The model of the Enterprise-B is simply the Excelsior with a few new front details. These hull additions were made so that the "damage" caused by the Nexus ribbon would not require cutting into the actual model. This miniature was seen first in Star Trek III: The Search for Spock (1984) and was used in several episodes of Star Trek: The Next Generation (1987) and Star Trek: Deep Space Nine (1993).
The only "Star Trek" film featuring the Star Trek: The Next Generation (1987) cast that had to use props and styluses (phasers, tricorders, PADDs, etc.) from the television series. In Star Trek: First Contact (1996), the props had been subtly updated. (and were eventually used on both Star Trek: Deep Space Nine (1993) and Star Trek: Voyager (1995)).
Thomas Dekker's first feature film. He has the small role of Thomas Picard.
Antonia, Kirk's mostly-unseen love interest in the Nexus, was originally conceived as Carol Marcus from Star Trek II The Wrath of Khan (1982). Paramount requested that the character be changed.
Is this interesting? Interesting? | Share this
Share this: Facebook  |  Twitter  |  Permalink
Jenette Goldstein plays a member of the bridge crew on the Enterprise-B. Goldstein was originally considered for the role of Tasha Yar, and her own performance in Aliens (1986) was the original inspiration for the role.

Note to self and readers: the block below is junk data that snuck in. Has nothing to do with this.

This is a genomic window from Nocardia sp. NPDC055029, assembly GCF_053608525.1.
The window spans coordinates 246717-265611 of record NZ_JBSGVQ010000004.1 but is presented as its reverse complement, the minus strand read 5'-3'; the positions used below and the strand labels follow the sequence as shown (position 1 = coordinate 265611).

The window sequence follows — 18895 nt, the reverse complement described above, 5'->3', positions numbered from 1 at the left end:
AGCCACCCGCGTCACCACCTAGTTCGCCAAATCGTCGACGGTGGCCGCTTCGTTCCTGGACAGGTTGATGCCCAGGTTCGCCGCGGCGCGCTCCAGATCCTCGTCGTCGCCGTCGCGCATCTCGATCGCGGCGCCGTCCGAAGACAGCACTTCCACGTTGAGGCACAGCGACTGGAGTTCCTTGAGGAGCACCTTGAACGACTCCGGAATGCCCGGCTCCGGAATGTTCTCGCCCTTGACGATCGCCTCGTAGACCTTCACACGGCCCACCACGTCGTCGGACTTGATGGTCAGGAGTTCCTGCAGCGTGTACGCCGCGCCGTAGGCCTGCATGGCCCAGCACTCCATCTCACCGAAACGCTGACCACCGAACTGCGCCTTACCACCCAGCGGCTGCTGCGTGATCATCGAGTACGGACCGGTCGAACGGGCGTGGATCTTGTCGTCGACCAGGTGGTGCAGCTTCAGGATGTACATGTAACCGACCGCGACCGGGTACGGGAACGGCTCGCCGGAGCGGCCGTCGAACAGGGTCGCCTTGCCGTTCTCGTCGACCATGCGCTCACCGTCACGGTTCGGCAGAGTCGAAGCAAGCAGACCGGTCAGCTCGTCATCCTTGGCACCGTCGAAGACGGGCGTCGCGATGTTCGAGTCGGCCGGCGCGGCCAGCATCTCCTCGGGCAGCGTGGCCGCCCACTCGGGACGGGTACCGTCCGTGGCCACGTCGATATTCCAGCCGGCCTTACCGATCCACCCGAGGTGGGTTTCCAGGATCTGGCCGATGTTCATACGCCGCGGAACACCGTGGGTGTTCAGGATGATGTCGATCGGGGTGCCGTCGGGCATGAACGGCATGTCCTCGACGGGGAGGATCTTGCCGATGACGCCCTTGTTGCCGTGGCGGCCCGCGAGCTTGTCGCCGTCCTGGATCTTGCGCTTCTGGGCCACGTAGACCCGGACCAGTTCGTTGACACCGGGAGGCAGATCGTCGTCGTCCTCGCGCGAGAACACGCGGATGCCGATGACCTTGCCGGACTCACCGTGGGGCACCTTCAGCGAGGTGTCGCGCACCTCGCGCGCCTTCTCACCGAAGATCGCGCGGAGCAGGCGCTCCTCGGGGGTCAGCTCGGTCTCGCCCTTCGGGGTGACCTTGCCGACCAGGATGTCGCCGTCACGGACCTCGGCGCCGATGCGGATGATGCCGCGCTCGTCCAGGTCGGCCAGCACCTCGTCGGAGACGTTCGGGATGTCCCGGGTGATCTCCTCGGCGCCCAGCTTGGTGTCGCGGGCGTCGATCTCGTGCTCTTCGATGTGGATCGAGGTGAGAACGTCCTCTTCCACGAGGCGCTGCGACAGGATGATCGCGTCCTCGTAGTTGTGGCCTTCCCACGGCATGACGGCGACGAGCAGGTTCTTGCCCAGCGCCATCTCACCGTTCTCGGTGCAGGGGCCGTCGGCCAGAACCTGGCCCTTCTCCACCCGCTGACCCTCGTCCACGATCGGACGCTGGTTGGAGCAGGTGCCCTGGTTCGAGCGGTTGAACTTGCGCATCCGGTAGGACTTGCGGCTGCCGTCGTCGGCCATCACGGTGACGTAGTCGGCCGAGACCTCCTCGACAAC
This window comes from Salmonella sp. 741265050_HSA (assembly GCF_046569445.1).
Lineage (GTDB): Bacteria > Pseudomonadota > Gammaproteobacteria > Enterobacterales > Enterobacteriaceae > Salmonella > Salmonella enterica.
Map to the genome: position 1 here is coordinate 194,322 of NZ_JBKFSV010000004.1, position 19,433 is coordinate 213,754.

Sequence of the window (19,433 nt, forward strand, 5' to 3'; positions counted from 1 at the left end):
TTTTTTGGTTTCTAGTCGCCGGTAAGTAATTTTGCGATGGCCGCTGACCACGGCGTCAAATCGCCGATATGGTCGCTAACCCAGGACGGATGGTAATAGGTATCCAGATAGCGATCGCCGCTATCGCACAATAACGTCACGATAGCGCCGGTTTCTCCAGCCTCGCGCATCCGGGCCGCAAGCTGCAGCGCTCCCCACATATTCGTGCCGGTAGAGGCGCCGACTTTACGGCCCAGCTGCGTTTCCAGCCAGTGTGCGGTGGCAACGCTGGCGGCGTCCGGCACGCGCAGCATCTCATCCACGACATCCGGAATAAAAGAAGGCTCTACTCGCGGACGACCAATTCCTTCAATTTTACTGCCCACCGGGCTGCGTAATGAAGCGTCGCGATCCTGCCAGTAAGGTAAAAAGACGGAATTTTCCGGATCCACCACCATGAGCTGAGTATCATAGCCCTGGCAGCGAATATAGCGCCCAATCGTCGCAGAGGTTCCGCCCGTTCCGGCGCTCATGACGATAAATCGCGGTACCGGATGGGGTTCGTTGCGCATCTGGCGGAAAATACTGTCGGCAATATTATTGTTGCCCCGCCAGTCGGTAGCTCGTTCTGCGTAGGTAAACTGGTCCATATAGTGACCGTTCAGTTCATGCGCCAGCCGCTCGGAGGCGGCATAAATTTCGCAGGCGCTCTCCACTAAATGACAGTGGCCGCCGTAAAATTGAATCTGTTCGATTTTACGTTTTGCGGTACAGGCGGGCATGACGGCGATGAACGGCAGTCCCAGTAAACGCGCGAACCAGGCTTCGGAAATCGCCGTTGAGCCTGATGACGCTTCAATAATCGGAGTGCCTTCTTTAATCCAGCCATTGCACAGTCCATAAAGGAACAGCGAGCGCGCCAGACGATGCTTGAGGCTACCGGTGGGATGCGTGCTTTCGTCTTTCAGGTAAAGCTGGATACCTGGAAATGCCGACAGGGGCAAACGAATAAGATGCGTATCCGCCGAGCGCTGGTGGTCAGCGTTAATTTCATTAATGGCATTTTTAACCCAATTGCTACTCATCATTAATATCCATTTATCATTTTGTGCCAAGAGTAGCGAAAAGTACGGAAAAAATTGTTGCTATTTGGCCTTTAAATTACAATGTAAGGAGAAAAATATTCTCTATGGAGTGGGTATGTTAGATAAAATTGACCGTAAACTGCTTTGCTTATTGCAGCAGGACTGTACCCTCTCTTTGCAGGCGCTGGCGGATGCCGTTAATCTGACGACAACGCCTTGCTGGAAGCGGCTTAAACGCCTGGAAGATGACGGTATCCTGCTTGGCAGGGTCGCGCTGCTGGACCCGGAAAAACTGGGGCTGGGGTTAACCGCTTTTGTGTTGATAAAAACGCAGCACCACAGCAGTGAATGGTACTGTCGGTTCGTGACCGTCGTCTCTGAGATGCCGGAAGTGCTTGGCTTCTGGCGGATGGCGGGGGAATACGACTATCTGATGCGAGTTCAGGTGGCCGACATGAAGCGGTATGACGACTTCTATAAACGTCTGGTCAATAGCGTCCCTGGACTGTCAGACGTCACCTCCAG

Is this interesting? Interesting? | Share this
Share this: Facebook  |  Twitter  |  Permalink

Cameo 

Whoopi Goldberg:  reprising her role as the Enterprise's bartender Guinan from Star Trek: The Next Generation (1987), but is not credited in the cast list.
Tim Russ:  the Vulcan Tuvok of Star Trek: Voyager (1995), has a small role as a human member of the bridge crew of the Enterprise-B.

Spoilers 

The trivia items below may give away important plot points.

Partially because of the fans' negative reaction to Kirk's death, William Shatner later wrote a Star Trek novel titled "The Return" in which the Romulans and the Borg have formed an alliance. They bring Kirk back to life using Borg nano-technology and turn him against Picard and the Star Trek: The Next Generation (1987) crew. Spock (Who would live to appear in Star Trek: The Next Generation: Unification II (1991)), Scotty (Who made it into the 24th Century from Star Trek: The Next Generation: Relics (1992)), and McCoy (Who sent the Enterprise-D off in Star Trek: The Next Generation: Encounter at Farpoint (1987)) were to appear. One of the plot points would've been the ultimate revelation that the Borg was the "machine planet" that sent the Voyager VI/V'Ger probe back to Earth in Star Trek: The Motion Picture (1979).